Management at the home has apologised for the treatment of those in its care after inspectors highlighted concerns.
The nursing home remains closed to new admissions after health regulator, the RQIA, obtained a court order.
Alan Philson of Unison said staff at the home feel under mounting pressure.
“The morale has now dipped very, very low,” Mr Philson said.
He said there were concerns about levels of training, staffing levels and experience among staff.
The 81-bed facility is for people with learning difficulties, mental health issues and dementia.
Mr Philson said staff need to be effectively trained in working with challenging behaviours.
“Staff should have a plan in place that teaches them all the necessary deescalating training, we believe management haven’t given enough support and education to staff.
“Staff are trying to provide the best care they can but feel more under pressure. They are under strain and understaffed and they feel management are letting them down.”
He said he has raised staff concerns with management on several occasions.
Management at the home has said its priority is to address four outstanding issues and deliver the highest possible standards of care.
It added: “We have reassured our residents and their families that they are receiving a high standard of care and this is constantly under review by RQIA and the Western Health and Social Care Trust.”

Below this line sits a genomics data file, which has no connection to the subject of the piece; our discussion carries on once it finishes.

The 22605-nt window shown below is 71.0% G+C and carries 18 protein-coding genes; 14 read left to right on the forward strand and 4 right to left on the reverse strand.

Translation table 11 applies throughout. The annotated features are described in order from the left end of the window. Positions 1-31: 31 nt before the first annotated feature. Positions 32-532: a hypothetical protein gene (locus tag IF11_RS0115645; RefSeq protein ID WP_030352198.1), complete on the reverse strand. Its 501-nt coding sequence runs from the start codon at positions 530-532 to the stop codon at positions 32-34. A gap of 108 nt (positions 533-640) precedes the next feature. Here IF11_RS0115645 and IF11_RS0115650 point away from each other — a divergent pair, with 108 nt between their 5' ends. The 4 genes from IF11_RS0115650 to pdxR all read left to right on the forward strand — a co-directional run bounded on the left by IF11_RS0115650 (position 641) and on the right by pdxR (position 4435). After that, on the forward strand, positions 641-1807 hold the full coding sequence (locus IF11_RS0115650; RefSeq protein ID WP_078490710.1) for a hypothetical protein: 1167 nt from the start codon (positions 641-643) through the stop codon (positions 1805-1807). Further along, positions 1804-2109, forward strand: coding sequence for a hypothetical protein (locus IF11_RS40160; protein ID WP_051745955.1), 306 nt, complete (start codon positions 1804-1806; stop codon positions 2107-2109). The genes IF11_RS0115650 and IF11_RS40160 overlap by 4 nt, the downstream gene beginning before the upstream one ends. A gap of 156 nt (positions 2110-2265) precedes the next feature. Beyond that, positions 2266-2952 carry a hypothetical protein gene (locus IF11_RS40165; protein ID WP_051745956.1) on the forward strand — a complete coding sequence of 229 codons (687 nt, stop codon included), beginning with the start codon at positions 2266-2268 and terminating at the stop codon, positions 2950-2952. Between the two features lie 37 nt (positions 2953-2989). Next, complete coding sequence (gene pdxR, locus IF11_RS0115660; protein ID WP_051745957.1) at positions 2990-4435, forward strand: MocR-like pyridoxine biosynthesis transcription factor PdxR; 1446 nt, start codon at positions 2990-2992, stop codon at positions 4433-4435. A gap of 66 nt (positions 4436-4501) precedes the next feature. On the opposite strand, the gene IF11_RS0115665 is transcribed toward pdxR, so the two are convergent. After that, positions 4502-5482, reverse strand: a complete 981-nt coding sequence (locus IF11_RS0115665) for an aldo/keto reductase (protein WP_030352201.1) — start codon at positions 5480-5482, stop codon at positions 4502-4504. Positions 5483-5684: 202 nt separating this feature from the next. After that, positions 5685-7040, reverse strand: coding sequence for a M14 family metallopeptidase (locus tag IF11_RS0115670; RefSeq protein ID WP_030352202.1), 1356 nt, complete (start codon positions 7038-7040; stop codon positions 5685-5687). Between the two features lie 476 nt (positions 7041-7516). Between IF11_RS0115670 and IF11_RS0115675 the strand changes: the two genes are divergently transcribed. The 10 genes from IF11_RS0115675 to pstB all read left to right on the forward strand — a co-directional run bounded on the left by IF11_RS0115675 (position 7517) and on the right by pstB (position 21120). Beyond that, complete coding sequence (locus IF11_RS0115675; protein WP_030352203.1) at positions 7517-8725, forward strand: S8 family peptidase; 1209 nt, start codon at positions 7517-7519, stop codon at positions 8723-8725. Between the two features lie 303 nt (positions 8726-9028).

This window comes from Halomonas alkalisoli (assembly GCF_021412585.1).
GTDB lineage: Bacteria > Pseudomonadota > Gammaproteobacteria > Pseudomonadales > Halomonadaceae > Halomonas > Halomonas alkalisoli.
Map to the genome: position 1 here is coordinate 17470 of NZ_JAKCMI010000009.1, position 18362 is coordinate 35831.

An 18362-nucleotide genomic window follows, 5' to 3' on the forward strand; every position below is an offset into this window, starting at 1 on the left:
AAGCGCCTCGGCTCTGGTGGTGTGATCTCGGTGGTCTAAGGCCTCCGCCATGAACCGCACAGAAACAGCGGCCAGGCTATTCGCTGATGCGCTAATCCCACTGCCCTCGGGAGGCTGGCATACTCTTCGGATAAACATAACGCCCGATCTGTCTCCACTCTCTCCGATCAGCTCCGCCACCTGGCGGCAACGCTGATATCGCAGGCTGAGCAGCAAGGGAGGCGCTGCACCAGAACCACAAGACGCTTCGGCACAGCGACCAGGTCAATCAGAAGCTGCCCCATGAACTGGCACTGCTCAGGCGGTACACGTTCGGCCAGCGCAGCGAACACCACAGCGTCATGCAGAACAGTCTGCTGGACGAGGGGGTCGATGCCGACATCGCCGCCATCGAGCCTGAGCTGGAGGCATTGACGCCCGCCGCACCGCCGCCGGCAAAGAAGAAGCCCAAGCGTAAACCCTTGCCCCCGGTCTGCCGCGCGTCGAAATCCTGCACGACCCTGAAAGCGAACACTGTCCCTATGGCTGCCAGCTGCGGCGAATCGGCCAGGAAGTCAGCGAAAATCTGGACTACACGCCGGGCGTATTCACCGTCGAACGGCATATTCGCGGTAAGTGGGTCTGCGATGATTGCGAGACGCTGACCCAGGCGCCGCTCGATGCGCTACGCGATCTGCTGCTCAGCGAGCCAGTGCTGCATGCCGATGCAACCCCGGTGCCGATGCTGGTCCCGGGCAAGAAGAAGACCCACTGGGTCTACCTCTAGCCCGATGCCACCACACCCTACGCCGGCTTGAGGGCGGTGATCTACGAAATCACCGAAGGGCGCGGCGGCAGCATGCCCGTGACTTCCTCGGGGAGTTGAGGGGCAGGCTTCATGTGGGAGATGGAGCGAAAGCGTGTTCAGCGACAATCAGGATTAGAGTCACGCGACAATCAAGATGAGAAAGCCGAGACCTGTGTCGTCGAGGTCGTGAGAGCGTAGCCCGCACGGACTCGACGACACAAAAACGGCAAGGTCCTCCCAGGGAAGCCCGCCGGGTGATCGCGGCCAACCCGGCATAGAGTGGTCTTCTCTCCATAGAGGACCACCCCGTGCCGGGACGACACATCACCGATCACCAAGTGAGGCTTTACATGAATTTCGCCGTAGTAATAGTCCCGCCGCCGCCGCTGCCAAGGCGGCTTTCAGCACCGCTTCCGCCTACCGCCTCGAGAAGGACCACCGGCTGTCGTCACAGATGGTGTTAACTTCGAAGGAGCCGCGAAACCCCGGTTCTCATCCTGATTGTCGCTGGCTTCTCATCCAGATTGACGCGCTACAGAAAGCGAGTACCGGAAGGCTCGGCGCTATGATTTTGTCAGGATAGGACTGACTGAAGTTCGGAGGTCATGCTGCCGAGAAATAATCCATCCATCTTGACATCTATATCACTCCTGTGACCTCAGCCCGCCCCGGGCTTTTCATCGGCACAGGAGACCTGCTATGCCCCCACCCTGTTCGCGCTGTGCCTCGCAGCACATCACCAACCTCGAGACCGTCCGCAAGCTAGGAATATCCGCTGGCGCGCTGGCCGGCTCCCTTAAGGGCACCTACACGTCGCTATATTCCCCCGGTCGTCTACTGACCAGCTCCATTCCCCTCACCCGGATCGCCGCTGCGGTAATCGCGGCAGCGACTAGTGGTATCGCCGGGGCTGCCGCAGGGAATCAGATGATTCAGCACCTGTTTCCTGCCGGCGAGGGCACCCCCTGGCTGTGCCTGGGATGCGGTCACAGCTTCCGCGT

The home on Derry’s Culmore Road first came under the spotlight in May following an inspection.
Inspectors highlighted concerns about staff knowledge, including nurses not following policies and procedures, as well as inadequate records about areas of patient safety, such as falls, feeding and nutrition.
After a follow up inspection in August, the regulator formally stopped new patient admissions after obtaining a court order – an unprecedented move, according to the RQIA.
Earlier this week, the son of a patient at the home told of the heartbreaking scenes when he found his father “sitting in a his own dirt”.
Michael Stewart said his dad’s catheter bag was frequently allowed to fill with blood and his soiled nappies were not changed.His father Joseph, 76, has Lewy body dementia
Mr Stewart said he felt as if it his father “did not matter” because he had dementia.
He said: “It has just been so degrading for my father, it is as if they think he is not there.
“Of course he is there. He knows what is going on half the time.”
Mr Stewart said he often found his father “sitting in his own dirt”, sometimes for four nights in a row.
“When you try to complain, they turn it back around and say he was found dirty because he was being difficult.”
Mr Stewart said his father was by nature a “loving and caring man” but there was little understanding of the challenges presented by his dementia.
“It has been heart-breaking to watch,” he said.
Mr Stewart said he did not blame carers, who “should not be put in the very compromising positions they are put in”.
He said he had followed all complaints procedures and felt let down by everybody.
“For a home to be running like that, to take on the responsibility of 81 human beings, with all the different things they are coming with, just beggars belief,” he said.
On Monday the Commissioner for Older People, Eddie Lynch, said he could not rule out ordering an inquiry into the Derry home.
He said its failings were “depressingly familiar” to the care scandal at Dunmurry Manor in Belfast.